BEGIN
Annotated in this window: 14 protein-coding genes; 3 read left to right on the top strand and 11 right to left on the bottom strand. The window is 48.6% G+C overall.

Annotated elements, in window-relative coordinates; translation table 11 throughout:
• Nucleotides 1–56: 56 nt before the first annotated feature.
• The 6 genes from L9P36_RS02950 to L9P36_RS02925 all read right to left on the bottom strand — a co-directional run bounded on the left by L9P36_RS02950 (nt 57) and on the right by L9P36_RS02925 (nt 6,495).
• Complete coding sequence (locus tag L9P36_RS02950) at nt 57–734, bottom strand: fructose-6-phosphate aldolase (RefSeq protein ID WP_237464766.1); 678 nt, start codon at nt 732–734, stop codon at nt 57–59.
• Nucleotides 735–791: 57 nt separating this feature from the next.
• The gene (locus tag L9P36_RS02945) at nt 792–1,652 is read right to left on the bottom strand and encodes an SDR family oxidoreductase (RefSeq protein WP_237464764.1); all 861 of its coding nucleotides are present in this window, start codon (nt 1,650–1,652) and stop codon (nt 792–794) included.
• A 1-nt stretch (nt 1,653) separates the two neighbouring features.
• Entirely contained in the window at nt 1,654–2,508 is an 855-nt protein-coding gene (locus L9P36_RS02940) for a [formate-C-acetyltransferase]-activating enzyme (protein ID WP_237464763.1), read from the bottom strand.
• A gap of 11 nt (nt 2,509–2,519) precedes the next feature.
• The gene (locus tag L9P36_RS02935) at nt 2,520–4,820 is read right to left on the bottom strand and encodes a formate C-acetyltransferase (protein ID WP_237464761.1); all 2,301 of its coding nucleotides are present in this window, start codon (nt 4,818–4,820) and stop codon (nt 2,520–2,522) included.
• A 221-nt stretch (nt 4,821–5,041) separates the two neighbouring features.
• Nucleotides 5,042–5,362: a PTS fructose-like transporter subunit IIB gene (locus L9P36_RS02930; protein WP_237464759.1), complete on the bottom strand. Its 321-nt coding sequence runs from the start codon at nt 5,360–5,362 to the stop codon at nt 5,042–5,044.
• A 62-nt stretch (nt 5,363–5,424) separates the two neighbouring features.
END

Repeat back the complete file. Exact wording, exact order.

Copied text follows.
Annotated in this window: 14 protein-coding genes; 3 read left to right on the top strand and 11 right to left on the bottom strand. The window is 48.6% G+C overall.

Annotated elements, in window-relative coordinates; translation table 11 throughout:
• Nucleotides 1–56: 56 nt before the first annotated feature.
• The 6 genes from L9P36_RS02950 to L9P36_RS02925 all read right to left on the bottom strand — a co-directional run bounded on the left by L9P36_RS02950 (nt 57) and on the right by L9P36_RS02925 (nt 6,495).
• Complete coding sequence (locus tag L9P36_RS02950) at nt 57–734, bottom strand: fructose-6-phosphate aldolase (RefSeq protein ID WP_237464766.1); 678 nt, start codon at nt 732–734, stop codon at nt 57–59.
• Nucleotides 735–791: 57 nt separating this feature from the next.
• The gene (locus tag L9P36_RS02945) at nt 792–1,652 is read right to left on the bottom strand and encodes an SDR family oxidoreductase (RefSeq protein WP_237464764.1); all 861 of its coding nucleotides are present in this window, start codon (nt 1,650–1,652) and stop codon (nt 792–794) included.
• A 1-nt stretch (nt 1,653) separates the two neighbouring features.
• Entirely contained in the window at nt 1,654–2,508 is an 855-nt protein-coding gene (locus L9P36_RS02940) for a [formate-C-acetyltransferase]-activating enzyme (protein ID WP_237464763.1), read from the bottom strand.
• A gap of 11 nt (nt 2,509–2,519) precedes the next feature.
• The gene (locus tag L9P36_RS02935) at nt 2,520–4,820 is read right to left on the bottom strand and encodes a formate C-acetyltransferase (protein ID WP_237464761.1); all 2,301 of its coding nucleotides are present in this window, start codon (nt 4,818–4,820) and stop codon (nt 2,520–2,522) included.
• A 221-nt stretch (nt 4,821–5,041) separates the two neighbouring features.
• Nucleotides 5,042–5,362: a PTS fructose-like transporter subunit IIB gene (locus L9P36_RS02930; protein WP_237464759.1), complete on the bottom strand. Its 321-nt coding sequence runs from the start codon at nt 5,360–5,362 to the stop codon at nt 5,042–5,044.
• A 62-nt stretch (nt 5,363–5,424) separates the two neighbouring features.